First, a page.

*          *           *


Oklop’s works online can all be found in the Scene4 archives, which provide these links:

December 2015

Jazz Confessions of Mika Oklop: "Factory Sealed"
By Mika Oklop

Edited and introduced by Lissa Tyler Renaud -2015/1215/lissatylerrenaud1215.html


July 2014

By Mika Oklop

Edited and introduced by Lissa Tyler Renaud -2014/0714/lissatylerrenaud0714.html


November 2013

Sketches from “Faxvel: A Novel by Fax”
By Mika Oklop

Edited and introduced by Lissa Tyler Renaud -2013/1113/lissarenaud1113.html


March 2012

"Amerika for Beginners": Bay Area Adventures of
Mika Oklop
By Mika Oklop

Edited and introduced by Lissa Tyler Renaud -2012/0312/lissarenaud0312.html


December 2011

"The Former Future": The U.S. Writings of Mika Oklop
By Mika Oklop

Edited and introduced by Lissa Tyler Renaud -2011/1211/lissarenaud1211.html




Cover Photo: Milan Oklopdzic (Mika Oklop)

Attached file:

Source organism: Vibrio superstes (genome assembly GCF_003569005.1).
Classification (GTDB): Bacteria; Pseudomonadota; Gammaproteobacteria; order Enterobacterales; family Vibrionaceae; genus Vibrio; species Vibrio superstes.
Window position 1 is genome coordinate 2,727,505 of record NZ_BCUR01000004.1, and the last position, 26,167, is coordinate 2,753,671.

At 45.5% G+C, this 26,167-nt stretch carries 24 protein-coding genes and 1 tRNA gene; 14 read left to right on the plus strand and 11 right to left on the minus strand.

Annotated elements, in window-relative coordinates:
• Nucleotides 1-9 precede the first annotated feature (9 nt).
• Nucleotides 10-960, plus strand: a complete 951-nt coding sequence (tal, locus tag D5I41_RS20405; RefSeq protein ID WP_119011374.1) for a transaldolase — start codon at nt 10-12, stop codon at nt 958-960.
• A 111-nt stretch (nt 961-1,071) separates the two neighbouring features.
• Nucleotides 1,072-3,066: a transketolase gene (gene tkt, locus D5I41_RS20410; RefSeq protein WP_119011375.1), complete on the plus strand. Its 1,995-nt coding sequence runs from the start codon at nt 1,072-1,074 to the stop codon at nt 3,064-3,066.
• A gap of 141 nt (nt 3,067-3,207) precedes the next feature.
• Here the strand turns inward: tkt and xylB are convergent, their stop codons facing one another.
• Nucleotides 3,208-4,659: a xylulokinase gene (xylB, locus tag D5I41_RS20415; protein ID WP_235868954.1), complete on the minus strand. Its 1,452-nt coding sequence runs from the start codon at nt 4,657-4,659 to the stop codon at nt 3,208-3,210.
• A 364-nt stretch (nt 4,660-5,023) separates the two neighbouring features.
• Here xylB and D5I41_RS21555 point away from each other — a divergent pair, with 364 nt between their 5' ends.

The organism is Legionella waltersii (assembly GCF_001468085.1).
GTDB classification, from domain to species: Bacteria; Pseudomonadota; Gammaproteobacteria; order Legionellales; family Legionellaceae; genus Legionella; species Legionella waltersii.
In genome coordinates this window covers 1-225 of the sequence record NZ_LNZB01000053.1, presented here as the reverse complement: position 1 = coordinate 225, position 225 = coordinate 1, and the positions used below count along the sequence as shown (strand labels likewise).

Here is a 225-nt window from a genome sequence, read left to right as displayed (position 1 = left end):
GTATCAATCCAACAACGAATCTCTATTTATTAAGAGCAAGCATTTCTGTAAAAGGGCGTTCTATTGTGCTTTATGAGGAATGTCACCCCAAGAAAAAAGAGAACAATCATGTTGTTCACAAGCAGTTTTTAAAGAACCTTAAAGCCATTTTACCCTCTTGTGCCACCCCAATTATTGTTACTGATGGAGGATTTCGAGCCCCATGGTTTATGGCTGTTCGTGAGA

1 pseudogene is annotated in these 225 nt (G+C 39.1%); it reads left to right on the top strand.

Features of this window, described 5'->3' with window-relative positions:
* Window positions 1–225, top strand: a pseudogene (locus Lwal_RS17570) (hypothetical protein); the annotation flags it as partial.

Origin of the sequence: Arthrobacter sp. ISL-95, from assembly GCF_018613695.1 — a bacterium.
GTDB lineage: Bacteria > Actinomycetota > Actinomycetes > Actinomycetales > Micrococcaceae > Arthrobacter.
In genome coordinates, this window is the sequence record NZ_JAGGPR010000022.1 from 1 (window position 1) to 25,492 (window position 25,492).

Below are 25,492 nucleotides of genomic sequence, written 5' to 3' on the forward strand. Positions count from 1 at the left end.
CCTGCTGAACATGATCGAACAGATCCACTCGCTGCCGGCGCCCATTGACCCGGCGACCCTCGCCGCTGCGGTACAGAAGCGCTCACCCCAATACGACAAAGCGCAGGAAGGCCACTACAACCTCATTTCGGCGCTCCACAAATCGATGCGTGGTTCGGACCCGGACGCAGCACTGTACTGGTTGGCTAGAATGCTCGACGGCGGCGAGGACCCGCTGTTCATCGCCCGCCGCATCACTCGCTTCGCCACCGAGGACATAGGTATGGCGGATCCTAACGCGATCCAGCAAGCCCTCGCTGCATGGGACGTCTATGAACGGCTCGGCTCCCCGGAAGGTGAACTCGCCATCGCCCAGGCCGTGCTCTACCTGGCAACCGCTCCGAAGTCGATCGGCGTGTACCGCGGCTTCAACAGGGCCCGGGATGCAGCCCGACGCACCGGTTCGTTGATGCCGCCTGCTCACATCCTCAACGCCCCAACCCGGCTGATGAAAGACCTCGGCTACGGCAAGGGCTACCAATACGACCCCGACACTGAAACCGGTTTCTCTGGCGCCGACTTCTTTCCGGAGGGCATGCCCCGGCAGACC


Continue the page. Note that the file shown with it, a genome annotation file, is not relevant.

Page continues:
December ‘93/January ‘94 in his family’s apartment in Pacifica, California.

Around the time he first sent me The Last Blue.

Photo courtesy of the Oklop Estate

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Lissa Tyler Renaud - Scene4 Magazine

Lissa Tyler Renaud, Ph.D. is director of InterArts Training (1985- ). She was co-editor of The Politics of American Actor Training (Routledge), and Editor of Critical Stages webjournal 2007-14. She has been visiting professor, master teacher, speaker and recitalist in the U.S., Asia, Europe, Russia, Mexico. She is a Senior Writer for Scene4
For her other commentary and articles, check the Archives.

©2016 Lissa Tyler Renaud
©2016 Publication Scene4 Magazine